Republicans are riding high about their prospects for retaking both chambers of Congress in the upcoming midterms, thanks to the abundant campaign fodder they believe Democrats and the Biden administration have handed them in recent weeks.
Conservatives pointed to the surge of migrants at the southern border; difficulties getting kids back in school for in-person learning amid the pandemic; massive spending from the White House and Democratic-controlled Congress; the inclusion of progressive priorities in infrastructure and economic relief bills; and most recently a push among some Democrats to expand the Supreme Court as actions that will offer campaign fodder for Republicans in the months to come.
Some GOP lawmakers are gloating over their prospects even though the 2022 midterms are still 19 months away.
“This is going to be like 2010, 2012, 2014 where we pick up seats because of Obama’s agenda,” Sen. Rick Scott (R-Fla.), head of the Republican Senate’s campaign arm, said on Hugh Hewitt’s radio show Friday.
“Now what I talk about every day is do we want open borders? No. Do we want to shut down our schools? No. Do we want men playing in women’s sports? No. Do we want to shut down the Keystone Pipeline? No. Do we want voter ID? Yes,” he continued. “And the Democrats are on the opposite side of all those issues, and I’m going to make sure every American knows about it.”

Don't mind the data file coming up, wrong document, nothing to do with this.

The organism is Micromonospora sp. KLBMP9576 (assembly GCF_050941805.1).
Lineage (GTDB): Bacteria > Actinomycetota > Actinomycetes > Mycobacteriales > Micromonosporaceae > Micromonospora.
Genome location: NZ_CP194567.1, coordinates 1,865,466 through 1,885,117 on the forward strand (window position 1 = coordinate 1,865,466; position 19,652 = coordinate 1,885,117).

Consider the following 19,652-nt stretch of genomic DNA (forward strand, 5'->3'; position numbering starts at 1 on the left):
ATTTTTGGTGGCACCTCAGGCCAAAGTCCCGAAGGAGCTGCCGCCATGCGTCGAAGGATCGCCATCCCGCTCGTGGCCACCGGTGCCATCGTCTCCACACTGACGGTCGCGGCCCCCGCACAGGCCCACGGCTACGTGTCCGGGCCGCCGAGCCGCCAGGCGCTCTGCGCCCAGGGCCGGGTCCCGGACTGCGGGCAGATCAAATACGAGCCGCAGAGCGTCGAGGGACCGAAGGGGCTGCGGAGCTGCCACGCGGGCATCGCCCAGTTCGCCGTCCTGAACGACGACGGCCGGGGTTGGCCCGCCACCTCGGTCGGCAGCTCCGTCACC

The party in power traditionally loses seats during midterm elections, putting Democrats on defense at a time when they already are protecting razor-thin majorities in both chambers of Congress. The Senate is split 50-50 with Democrats up for reelection in Arizona, Georgia, New Hampshire and elsewhere, while Republicans would need to pick up just a handful of House seats to take the majority.
With Democrats already on the ropes based on history, Republicans feel they have a full complement of issues to attack the other party over, including policy matters and cultural issues that will motivate their voters and potential swing voters.